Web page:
This world of ours is full of idealists and dreamers, always has been. Perhaps, we wouldn’t even be here today, if that confused sole, Columbus, hadn’t sought out to discover India…er, America. People are constantly searching for their idea of the promised land, reaching the once unfathomable goal, or at least seeking something that they think is better than what they already have. When an intellectually challenged Alaskan beauty queen can come within a half-decent running mate and a heart attack from being Commander in Chief, anything seems possible. The supreme angling adventure is most definitely a relative term, and I will spare you any philosophical ramblings, but I can assure you my recent personal quest was not nearly as profound as discovering a new continent, or becoming leader of the free world.
Certainly, I’ve had my share of stimulating experiences while ice-fishing, but this past January, while standing on a frozen Vermont lake in the midst of a white-out, I couldn’t help but contemplate my plan for the consummate winter fishing excursion…..go to New Zealand. It was not to be my first New Zealand rodeo, in fact, my third, so my expectations had been adjusted accordingly. My affinity for the country, and Kiwis, in general, is deep-seated, and goes beyond the average American’s intrigue for their dialect alone. Of course, years ago, when a Kiwi vision uttered the words Oh, I’m sorry, but I have a boyfriend, and we’re quite serious”, though I’d been shot down in countless accents, somehow, hearing the down unda’ version, didn’t sting quite as much. Most every Kiwi that I have ever met, has a laid back, yet adventurous spirit, and a wry sense of humor, attributes I can truly relate to. Hence, two of my favorite longtime buds happen to be Kiwi, and fortunately, one of them resides there.
In the fishing world, the general consensus is that New Zealand is a land teeming with trout “too big for the pan”, and having been there before, I am not one to dispute the notion. On past trips, I had managed to land enough browns and rainbows to justify the seventeen hour travel marathon, repeatedly revealing that there was no C-4 in my shoes, I had no exploding toothpaste, and my hemostats were not some sort of ninja death device. My aspirations for this visit were fairly simple, land a fish over six pounds, and find a back country river to camp on, with a minimal amount of fishermen, and a multitude of burly aquatic athletes.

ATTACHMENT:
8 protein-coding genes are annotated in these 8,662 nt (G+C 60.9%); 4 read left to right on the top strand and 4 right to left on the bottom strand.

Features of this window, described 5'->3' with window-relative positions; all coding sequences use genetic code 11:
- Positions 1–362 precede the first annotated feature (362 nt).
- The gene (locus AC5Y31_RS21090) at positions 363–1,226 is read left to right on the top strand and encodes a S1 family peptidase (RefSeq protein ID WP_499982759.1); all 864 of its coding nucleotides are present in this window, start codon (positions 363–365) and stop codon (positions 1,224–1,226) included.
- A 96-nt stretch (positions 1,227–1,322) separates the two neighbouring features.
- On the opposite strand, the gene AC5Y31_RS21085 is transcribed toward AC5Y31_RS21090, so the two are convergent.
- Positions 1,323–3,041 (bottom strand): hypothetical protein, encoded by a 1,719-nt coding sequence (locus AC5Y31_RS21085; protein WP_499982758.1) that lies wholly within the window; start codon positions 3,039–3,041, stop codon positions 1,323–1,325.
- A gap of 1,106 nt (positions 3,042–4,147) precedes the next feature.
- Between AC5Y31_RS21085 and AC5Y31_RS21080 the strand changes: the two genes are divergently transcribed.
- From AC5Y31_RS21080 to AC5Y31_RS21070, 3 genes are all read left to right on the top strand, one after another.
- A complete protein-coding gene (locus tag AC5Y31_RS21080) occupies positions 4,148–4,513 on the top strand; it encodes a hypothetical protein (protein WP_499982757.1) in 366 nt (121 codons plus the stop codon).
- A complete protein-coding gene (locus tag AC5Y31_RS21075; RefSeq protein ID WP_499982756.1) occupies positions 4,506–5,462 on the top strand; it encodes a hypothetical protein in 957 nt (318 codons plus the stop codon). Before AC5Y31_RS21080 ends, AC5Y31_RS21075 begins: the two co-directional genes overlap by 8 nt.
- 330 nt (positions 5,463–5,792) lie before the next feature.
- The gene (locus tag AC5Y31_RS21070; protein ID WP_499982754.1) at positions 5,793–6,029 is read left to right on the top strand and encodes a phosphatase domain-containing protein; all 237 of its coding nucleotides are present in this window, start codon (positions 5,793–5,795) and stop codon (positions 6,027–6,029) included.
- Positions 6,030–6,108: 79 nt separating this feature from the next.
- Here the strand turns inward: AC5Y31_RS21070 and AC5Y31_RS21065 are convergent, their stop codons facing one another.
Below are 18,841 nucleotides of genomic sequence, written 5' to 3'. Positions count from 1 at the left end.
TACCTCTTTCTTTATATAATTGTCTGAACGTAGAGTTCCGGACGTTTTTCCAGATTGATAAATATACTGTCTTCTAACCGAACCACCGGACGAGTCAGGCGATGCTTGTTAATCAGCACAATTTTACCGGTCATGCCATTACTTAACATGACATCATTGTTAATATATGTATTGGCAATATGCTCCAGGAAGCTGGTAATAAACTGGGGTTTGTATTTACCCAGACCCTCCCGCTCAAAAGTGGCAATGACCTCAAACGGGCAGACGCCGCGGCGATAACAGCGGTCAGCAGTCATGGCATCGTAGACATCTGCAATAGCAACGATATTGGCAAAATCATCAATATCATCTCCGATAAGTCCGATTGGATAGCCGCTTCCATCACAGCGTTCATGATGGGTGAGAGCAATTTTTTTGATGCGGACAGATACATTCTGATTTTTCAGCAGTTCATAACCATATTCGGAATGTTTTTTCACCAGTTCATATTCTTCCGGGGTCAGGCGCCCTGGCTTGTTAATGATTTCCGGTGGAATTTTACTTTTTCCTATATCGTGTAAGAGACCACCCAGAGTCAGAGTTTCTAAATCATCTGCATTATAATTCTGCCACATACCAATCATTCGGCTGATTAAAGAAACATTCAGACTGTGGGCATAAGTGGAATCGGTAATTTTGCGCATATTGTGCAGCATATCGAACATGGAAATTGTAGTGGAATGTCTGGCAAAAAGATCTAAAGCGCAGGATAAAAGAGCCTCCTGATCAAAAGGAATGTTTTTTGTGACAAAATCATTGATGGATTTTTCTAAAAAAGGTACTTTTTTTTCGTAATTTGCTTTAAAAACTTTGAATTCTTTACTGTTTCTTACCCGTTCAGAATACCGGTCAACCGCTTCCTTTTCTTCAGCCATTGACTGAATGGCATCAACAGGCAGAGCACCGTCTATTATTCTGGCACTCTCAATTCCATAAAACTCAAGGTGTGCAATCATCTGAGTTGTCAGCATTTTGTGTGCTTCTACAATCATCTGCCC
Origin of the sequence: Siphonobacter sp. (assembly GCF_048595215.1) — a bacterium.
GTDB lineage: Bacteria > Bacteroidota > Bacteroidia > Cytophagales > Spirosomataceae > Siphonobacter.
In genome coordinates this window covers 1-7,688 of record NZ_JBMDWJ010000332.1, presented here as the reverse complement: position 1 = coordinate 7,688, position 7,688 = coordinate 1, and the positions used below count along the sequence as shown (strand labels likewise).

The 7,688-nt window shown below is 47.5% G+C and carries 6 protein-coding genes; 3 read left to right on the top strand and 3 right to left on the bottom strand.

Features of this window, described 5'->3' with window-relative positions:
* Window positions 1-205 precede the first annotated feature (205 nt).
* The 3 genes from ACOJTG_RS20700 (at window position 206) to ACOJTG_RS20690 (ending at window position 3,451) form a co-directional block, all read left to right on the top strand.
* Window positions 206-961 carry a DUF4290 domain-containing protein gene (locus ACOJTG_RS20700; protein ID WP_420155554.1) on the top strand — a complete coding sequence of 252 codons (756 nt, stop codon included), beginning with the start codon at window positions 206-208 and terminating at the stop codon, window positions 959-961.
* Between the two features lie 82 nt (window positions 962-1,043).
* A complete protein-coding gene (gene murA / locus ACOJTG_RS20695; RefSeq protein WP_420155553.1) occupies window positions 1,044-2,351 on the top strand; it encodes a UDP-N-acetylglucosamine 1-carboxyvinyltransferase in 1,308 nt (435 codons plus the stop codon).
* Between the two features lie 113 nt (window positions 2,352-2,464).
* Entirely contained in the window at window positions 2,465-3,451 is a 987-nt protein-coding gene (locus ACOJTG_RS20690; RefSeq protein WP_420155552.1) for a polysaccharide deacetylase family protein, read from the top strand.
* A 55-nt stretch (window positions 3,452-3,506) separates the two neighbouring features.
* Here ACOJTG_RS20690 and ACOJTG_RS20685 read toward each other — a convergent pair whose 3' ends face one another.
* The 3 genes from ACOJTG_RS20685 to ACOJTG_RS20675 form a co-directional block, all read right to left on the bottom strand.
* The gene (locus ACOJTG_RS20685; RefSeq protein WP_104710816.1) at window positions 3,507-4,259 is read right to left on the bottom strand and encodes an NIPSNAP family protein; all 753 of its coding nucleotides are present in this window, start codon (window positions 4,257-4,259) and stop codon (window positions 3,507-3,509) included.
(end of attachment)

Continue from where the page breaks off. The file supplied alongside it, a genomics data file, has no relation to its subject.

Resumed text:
February 3rd, donning shorts and flip-flops, I arrived at my image of paradise, stunningly beautiful Taupo, the north island’s hub of fly fishing opportunity. After the obligatory stop at “Rent a Dent”, to pick up my bush-wacking mobile, I pulled into my “far away family’s” driveway, where I was greeted with exclamations “Pinky!”, from my friends’ two precious daughters, up on their deck…ah yes, home. Next, I settled into the all too familiar, “McLeod man-cave”, a combination, basement, boathouse and recording studio, complete with futon – perfect. Then, it was off to my mate Steve’s fly shop, to get the low down. He assured me that the Cicada hatch was full-bore, and I would be in the thralls of a fly angling “perfect storm”, like floating juicy pork chops over fish that could eat like Kirstie Alley!
I decided that I would devote the first few days to commuter fishing, and try to to land a monsta’ on the the infamous Tongariro, where behemoths typically dwell, moving up from Lake Taupo. On just the second outing, my first goal came to fruition, when an 8 lb. brown glutton munched my special of the day, a cicada. Now, this is where I describe a battle of epic proportions….well, he did fight like Ali….in 2010. Fat but lazy, a fine picture, though, and my buddy did mention him in his Taupo Times column, so I knew it was a worthy fish, even by New Zealand standards.
On to my next goal of back-country fishing satisfaction. I should explain that half the battle for this Americanized country boy is deciphering the baffling names of the rivers and towns on the maps. While fishing the Tongarirro, in the town of Turangi, I met a fine ol’ fella from Turanga, throw in his sometimes unintelligible Kiwi dialect, and my simple inquiry of where he was from, morphed into an Abbott and Costello routine. So, after a few futile days of careening through the bush, driving on the “wrong side” of the road, sitting on the “wrong side” of the vehicle, though exhilarating, I was finding nothing but high, unfishable water.
Finally, regardless of some conflicting reports, I decided to venture to the remote headwaters of my all-time favorite river, the mighty Mohaka. Fully loaded, with borrowed camping gear, scrummy mix(trail mix), and mouth watering meat pies, off I went. Despite a harrowing river crossing, where I recalled the question posed to me by my prominent Colorado Kiwi mate (we’ll call him “H”), “Pink, you know the difference between a 4 wheel drive and a rental? A rental can go anywhere!” I happened to have both, like Moses at the wheel…kawoosh! A short time later, after a 2km hike from the trailhead, through a symphony of cicada, down to the clear, wade-able water, and I knew I had found “IT”. I’m at a loss for superlatives to describe the following four days and nights, only to say it was truly the epitome of fishing and camping decadence, nary another sole or predatory creature, for that matter, and a boundless supply of 3-6 lb fish, each providing one spectacular joyride after another. The only obstacle for this hungry camper, the fish were, literally, too big for the pan! Yes, virtually any New Englander can achieve winter fishing of orgasmic proportions, all they need is some money, time, and it doesn’t hurt to have friends in key places, because in February, New Zealand grass is ALWAYS greener.